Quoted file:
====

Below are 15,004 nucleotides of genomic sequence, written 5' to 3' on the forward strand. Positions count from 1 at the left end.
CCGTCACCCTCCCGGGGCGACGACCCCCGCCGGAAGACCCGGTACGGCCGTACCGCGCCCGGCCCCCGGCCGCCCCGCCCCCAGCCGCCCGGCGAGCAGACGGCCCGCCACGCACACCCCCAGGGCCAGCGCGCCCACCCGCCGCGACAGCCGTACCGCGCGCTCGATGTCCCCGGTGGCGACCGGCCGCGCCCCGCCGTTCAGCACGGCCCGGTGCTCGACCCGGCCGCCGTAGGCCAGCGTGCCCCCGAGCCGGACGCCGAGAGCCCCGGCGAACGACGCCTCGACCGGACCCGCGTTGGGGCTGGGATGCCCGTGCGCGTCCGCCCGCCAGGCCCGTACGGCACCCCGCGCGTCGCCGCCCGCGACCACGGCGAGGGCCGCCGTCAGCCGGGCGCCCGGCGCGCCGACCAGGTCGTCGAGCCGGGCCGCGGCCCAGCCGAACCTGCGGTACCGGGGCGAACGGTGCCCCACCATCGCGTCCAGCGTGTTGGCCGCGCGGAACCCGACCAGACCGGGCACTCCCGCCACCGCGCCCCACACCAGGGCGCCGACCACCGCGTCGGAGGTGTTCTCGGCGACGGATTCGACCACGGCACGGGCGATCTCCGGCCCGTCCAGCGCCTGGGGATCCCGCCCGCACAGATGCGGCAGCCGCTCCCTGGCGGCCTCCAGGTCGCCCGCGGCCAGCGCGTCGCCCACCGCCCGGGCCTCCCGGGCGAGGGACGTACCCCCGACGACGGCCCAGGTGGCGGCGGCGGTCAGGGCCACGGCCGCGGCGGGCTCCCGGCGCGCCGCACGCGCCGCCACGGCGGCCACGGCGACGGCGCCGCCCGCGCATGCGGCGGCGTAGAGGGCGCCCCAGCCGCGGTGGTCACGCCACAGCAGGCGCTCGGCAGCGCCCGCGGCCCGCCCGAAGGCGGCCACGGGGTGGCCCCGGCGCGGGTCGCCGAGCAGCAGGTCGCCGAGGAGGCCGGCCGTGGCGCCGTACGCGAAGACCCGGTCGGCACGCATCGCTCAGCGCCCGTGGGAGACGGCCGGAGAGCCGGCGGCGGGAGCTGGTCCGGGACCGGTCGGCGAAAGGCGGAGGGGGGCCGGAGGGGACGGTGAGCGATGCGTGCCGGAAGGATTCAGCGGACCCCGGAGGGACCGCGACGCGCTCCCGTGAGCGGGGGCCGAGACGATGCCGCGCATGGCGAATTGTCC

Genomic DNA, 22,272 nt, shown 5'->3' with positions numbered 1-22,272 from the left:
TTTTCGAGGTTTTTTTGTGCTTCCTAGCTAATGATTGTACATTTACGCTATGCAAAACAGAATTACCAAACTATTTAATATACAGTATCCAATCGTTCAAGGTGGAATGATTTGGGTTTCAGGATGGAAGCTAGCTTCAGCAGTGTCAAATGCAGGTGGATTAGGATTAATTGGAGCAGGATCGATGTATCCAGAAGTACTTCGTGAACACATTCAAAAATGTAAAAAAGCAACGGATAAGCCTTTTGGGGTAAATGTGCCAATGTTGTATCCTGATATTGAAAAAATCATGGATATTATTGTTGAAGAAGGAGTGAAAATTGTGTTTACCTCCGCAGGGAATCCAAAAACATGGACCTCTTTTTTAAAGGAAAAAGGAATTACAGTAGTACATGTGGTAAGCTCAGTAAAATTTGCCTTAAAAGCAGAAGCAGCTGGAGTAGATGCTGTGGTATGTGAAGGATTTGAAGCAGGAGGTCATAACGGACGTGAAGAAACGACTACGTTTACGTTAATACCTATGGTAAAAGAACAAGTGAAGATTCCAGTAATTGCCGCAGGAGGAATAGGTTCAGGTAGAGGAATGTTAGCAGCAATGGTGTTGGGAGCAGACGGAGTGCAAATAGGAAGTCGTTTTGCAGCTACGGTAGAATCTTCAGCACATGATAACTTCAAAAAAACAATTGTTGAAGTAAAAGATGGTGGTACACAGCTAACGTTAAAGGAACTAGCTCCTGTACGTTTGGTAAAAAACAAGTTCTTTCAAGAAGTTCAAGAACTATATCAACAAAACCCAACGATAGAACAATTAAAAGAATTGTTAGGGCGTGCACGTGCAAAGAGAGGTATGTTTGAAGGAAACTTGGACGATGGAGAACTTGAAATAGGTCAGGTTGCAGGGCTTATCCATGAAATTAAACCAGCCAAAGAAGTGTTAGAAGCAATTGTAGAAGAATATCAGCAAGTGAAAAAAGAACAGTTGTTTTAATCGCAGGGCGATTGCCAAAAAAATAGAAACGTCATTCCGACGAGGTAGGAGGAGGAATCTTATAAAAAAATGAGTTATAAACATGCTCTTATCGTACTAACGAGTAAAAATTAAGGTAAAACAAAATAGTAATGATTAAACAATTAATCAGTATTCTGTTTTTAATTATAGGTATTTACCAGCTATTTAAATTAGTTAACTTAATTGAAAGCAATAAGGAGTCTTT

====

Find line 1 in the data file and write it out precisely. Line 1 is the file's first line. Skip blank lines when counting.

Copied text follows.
Below are 15,004 nucleotides of genomic sequence, written 5' to 3' on the forward strand. Positions count from 1 at the left end.